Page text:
Luther’s work on Ps 9-147 appeared on this date in 1521. It’s evidence of the early Luther’s still evolving theological thought. As the American editor remarks of this volume,
… on August 6, 1521, it appeared in print. Its German title is “Deutsche Auslegung des 67. Psalms”; from Psalm 9 to Psalm 147, as they are counted in our versions and in the Hebrew, there is a discrepancy of one between those versions and the Septuagint and the Vulgate. At this stage Luther was still following the numeration of the Latin version.*
Here’s a sampling- from Ps 68:21
21. But God will shatter the heads of His enemies, the hairy crown of him who walks in his guilty ways.
It is known well enough that the Jews have at all times been Christ’s greatest enemies, their claim to be God’s most loyal friends notwithstanding. It is undeniable that this verse chronicles their fate: their head is shattered; they no longer have a kingdom, a government, a priesthood. Soon after Christ’s ascent they lost that head and never regained it, which is the result of but one crime, namely, their hostility to Christ and their refusal to let Him be God. Their government is called “heads” and “hairy crown,” i.e., a handsome curly head. The Jewish priesthood was an attractive order, rich and respected. Their splendor is intimated by Absalom’s beautiful hair (2 Sam. 14:26). The head is the highest position in any nation; the hair on the head represents the great men in this highest position. They enhance the power of the head; they embellish it with their riches, honor, and might. But now the Jewish government has been destroyed; their head has been shorn bald. In Isaiah 3:24 God expresses this figuratively, when He says that He would give “baldness instead of wellset hair.”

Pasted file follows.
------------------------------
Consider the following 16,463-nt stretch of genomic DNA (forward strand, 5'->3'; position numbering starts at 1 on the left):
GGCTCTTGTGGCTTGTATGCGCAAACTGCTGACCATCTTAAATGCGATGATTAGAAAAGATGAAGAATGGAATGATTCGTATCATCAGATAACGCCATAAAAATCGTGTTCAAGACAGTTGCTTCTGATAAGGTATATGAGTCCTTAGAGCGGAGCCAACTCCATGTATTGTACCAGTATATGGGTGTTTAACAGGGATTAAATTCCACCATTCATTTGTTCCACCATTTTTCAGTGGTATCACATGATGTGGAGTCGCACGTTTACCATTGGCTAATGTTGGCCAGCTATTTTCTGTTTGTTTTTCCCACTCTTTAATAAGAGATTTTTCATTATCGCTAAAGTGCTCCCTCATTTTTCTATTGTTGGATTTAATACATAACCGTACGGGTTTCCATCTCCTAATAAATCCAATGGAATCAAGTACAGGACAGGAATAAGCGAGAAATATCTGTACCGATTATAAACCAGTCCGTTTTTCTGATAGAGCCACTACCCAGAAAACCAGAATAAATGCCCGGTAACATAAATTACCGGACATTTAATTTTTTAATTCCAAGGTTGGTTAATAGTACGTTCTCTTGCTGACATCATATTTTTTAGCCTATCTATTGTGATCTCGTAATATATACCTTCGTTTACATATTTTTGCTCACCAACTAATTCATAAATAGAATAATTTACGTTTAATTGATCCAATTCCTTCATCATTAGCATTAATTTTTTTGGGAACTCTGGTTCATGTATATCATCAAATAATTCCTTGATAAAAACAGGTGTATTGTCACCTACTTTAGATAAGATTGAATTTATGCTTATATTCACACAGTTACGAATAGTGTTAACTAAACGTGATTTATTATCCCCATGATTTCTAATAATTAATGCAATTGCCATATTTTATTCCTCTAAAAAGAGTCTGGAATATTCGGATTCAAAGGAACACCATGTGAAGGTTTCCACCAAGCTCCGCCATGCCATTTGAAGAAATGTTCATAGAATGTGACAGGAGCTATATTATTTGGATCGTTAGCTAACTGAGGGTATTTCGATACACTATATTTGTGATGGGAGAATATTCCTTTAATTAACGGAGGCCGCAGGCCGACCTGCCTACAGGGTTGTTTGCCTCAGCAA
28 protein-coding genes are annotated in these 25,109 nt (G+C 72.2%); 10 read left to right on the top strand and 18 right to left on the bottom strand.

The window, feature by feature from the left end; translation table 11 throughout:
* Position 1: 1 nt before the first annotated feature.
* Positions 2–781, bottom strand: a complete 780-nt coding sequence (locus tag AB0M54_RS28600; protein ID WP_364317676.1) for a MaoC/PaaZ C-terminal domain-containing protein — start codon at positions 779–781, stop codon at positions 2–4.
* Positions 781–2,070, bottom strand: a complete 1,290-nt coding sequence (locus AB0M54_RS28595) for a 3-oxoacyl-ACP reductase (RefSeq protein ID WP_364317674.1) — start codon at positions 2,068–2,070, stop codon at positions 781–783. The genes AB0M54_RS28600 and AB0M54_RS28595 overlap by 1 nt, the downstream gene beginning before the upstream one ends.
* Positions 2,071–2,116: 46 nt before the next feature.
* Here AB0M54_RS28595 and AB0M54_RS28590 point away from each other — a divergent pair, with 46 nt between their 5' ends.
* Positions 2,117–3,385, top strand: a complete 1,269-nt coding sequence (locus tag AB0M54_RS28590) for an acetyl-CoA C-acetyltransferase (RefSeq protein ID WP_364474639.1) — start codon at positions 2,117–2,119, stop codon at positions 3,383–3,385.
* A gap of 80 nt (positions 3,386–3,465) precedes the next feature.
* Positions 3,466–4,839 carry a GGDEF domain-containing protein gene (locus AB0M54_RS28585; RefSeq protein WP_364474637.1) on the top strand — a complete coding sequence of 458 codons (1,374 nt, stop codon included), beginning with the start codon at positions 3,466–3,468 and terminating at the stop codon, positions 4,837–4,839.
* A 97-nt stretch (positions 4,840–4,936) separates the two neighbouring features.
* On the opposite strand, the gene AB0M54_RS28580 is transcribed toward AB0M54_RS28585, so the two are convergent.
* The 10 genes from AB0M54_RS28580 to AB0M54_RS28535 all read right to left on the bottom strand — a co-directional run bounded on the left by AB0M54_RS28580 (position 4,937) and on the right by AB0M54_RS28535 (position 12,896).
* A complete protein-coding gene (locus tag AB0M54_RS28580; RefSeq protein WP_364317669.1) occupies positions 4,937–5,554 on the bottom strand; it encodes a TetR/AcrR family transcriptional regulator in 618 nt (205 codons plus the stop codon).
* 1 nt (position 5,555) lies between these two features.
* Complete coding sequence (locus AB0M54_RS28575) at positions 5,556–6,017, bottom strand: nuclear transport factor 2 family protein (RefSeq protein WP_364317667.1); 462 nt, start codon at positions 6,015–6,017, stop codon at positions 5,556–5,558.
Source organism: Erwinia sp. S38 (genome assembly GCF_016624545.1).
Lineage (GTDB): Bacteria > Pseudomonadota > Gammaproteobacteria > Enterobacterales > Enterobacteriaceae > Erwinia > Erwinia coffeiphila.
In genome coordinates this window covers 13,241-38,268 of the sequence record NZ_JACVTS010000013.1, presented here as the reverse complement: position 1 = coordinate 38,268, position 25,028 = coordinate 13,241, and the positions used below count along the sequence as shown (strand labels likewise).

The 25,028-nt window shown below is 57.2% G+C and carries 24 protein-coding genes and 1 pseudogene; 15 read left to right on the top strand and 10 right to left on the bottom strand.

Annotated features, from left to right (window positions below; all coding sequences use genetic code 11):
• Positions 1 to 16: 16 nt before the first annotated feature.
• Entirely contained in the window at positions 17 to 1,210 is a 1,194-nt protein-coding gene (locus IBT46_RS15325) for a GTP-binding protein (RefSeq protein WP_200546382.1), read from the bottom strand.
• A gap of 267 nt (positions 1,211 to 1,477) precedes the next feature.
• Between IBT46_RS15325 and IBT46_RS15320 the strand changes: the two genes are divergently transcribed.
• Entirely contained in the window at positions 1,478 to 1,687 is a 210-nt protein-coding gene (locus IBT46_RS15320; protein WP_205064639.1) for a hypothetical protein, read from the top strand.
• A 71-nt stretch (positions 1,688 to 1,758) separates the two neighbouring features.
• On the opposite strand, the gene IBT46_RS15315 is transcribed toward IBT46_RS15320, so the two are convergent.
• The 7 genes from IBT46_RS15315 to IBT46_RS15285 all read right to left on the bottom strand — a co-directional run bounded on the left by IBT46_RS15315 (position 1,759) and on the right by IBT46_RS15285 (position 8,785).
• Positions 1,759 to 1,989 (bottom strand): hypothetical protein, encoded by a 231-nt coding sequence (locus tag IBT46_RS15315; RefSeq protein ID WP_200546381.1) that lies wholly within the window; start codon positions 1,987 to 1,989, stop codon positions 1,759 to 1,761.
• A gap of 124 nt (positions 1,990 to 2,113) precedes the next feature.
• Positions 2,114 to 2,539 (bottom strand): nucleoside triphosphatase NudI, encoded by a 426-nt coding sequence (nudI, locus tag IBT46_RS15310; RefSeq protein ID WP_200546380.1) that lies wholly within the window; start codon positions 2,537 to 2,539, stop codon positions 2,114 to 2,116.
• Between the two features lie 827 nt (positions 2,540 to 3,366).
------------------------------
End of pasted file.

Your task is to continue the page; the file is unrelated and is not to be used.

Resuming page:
All this is the consequence of their refusal to believe in Him who takes away both sin and death, and of their persistence to remain in their guilty ways, as our text declares. To be sure, they are not aware of their sin or of the reason for their total destruction. In times past they had experienced repeated captivity; but still they had always retained their head and government, or at least a prophet or priest. Never before have they been shorn as bald as after Christ’s ascension.
Luther fails here as an exegete. He’s still far too tied to the exegetical method of the Medieval period. He gets better, fortunately, but it has to be admitted even by his staunchest defenders that the 1521 exposition of the Psalms is bad at many points.
*Selected Psalms II, (LW Vol. 13, pp. ix–x).